Weight loss during the Ornish diet is gradual, the idea of rapid weight loss may seem attractive, but it actually results in unintended loss of lean body mass in turn slowing metabolism.
The Ornish program’s approach to weight management is adopting a healthy lifestyle where the combination of a low-fat diet and exercise results in weight loss.
Sugar, refined carbohydrates, and alcohol are reduced in the Ornish diet as they do not offer any nutritional benefits and often replace important nutrients needed to lose weight.
Half to two pounds of weight loss a week is the right place, during the initial two weeks you may undergo rapid loss due to a decrease in water weight in addition to fat.
Overweight and obese people run a higher risk of contracting the following chronic conditions and diseases:
- Coronary heart disease
- Type 2 diabetes
- Cancers – endometrial, breast, and colon
- Hypertension or high blood pressure
- Dyslipidemia – high blood cholesterol and triglycerides
- Fatty liver disease
- Gallbladder disease
- Sleep apnea and respiratory problems
- Gynecological problems for women – irregular menstrual periods and infertility
Tips For Healthy Weight Loss:
- Choose plant-based, low-fat, nutrient-rich foods instead of calorie-dense foods.
- Eat small, frequent, balanced meals and snacks throughout the day.
- Stay hydrated with water, not liquid calories.
- Practice mindful eating.
- Engage in fitness routines – minimum 30 minutes of daily aerobic exercise.
What Are The Results Of Dieting
Dr. Ornish’s research in the 1990s exhibited that his integrative lifestyle approach not only treats coronary artery disease but can also additionally stimulate the regression
of plaque in arteries.
A group of people who followed it for a year reversed arterial blockage by 10%, which should lead to a significant reduction in heart attacks and strokes.
In another study in the 2011 American Journal of Cardiology, people with diabetes or cardiac issues who followed the program for three months witnessed vital improvements in blood cholesterol, blood pressure, blood sugar, quality of life measures, and cognition, and even became angina free.
The Ornish lifestyle supposedly keeps prostate cancer at bay because the changes it causes keep prostate-specific antigen (PSA) levels low and even impact a tumor growth rate. people lost significant weight while following this program, mostly due to the drastic reduction in animal meat, oil, bad fat, and sugar.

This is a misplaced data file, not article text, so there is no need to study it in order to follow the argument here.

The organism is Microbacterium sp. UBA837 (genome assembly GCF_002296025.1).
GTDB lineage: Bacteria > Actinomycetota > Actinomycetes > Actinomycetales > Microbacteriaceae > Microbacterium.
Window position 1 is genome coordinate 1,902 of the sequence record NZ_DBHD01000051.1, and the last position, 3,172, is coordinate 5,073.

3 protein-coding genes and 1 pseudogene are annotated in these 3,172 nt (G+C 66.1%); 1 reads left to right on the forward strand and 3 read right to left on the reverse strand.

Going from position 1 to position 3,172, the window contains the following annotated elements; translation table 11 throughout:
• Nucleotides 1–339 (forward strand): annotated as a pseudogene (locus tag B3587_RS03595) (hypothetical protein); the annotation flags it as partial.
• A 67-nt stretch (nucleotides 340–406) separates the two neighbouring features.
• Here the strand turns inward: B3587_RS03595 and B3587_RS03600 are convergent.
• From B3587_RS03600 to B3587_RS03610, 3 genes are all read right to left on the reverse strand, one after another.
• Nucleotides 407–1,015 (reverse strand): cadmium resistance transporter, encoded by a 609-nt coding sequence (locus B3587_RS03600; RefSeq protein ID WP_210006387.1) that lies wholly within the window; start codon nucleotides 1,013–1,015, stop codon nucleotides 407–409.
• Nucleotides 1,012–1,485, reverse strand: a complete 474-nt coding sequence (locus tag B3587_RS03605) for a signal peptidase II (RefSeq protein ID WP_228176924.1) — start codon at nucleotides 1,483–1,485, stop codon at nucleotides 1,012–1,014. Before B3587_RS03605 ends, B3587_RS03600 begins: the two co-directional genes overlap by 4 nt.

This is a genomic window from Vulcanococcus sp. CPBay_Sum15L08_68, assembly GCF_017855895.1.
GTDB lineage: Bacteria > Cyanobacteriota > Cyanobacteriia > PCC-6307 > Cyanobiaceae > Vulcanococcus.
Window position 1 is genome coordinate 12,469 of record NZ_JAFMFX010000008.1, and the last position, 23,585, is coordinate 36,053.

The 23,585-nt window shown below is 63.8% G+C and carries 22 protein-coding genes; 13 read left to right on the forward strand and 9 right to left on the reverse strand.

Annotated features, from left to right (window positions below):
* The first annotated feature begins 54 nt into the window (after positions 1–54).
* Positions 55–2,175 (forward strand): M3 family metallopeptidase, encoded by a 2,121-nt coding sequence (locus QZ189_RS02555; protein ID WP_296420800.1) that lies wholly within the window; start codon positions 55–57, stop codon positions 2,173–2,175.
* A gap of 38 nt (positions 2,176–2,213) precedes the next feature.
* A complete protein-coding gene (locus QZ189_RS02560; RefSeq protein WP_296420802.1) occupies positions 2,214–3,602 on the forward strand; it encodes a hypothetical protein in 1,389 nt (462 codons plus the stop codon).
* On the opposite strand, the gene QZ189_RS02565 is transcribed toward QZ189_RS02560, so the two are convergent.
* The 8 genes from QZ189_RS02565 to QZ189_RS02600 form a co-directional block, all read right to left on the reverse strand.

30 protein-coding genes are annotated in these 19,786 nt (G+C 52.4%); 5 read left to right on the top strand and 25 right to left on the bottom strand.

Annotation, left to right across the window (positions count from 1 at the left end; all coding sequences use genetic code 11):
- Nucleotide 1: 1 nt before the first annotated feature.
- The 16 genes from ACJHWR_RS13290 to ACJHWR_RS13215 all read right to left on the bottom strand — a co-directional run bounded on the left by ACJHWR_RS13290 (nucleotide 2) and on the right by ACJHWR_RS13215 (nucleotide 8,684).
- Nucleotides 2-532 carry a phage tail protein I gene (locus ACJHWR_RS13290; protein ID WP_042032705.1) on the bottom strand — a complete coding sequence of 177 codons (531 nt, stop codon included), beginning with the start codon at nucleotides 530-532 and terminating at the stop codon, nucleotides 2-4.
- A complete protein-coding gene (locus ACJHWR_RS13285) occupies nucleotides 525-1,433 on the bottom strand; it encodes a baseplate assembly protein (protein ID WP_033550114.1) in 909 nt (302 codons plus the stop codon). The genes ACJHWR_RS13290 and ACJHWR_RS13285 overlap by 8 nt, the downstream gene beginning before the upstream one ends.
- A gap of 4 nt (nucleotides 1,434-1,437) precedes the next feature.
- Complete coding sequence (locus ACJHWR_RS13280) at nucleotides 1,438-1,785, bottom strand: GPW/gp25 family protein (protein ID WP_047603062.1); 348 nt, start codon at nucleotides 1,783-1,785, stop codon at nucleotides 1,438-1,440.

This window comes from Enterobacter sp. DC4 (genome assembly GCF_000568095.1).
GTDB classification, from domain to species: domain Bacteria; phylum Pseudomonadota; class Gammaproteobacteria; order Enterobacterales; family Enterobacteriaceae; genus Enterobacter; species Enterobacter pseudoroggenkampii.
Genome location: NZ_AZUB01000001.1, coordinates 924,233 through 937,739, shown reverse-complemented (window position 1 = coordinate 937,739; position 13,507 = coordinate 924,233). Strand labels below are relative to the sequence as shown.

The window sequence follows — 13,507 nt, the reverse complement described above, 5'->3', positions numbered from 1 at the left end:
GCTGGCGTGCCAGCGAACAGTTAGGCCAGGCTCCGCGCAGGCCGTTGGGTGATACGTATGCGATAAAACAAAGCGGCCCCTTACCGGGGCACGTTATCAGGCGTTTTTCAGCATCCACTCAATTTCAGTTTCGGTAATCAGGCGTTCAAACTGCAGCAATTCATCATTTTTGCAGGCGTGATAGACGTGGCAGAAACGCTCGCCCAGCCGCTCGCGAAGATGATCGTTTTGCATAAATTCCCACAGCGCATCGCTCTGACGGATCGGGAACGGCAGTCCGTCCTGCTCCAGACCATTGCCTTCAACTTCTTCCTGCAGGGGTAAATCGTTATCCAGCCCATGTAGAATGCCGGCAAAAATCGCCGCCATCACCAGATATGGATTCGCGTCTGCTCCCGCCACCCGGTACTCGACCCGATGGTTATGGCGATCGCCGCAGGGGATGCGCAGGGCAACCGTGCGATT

Is The Ornish Diet Right For You And What Are The Risks
Young children, teenagers, and pregnant or nursing women should not follow this program because it’s too low in fat and if menus are ill-planned, the diet can be extremely low in calories, vitamin B12, and iron.
Minerals and vitamins are vital for proper cell metabolism.
Similar to other low-fat vegetarian diets, good (HDL) cholesterol drops along with bad (LDL) cholesterol on the Ornish diet, though this doesn’t adversely affect cardiovascular health.
It can be difficult to follow the diet long-term because it is extremely low in all types of fat, and not eating meats and sweets can increase hunger pangs making it harder to stick to the plan.
The Ornish diet is one of the most challenging diets, especially if you follow the reversal route, but the non-dietary elements which are exercise, stress reduction, and social support provide many benefits.
If you’re looking to improve the health of your heart and manage chronic conditions such as high cholesterol and blood pressure, obesity, type 2 diabetes, and certain types of cancer (prostate cancer) then this is the right fit for you.
People diagnosed with heart disease and high blood cholesterol levels, need not look further for the Ornish diet was voted number one best heart-healthy diets by the US news best diet ranking.
What To Eat
“Experience the joy of living, not the fear of dying” is the Ornish program’s approach to nutrition.
Food is neither good nor bad, but some are more healthful than others, the following food should be diet stapled because they are loaded with good carbs, good fats, good proteins, and other protective substances.
- Plants in their natural form- fruits, vegetables, whole grain, legumes, soy.
- Plant-based proteins- egg whites, tofu, tempeh, beans, non-fat yogurt, non-fat cheese.
- Green tea.
- Supplements – low-dose multivitamins and mineral supplements containing b-12 (without iron) and fish oil.
Only 10 percent of the daily calorie intake should come from fats. Since certain nuts and seeds are rich in antioxidants and heart-healthy omega-3 fatty acids, they are added to the diet in limited serving sizes. The following foods can be consumed but in moderation.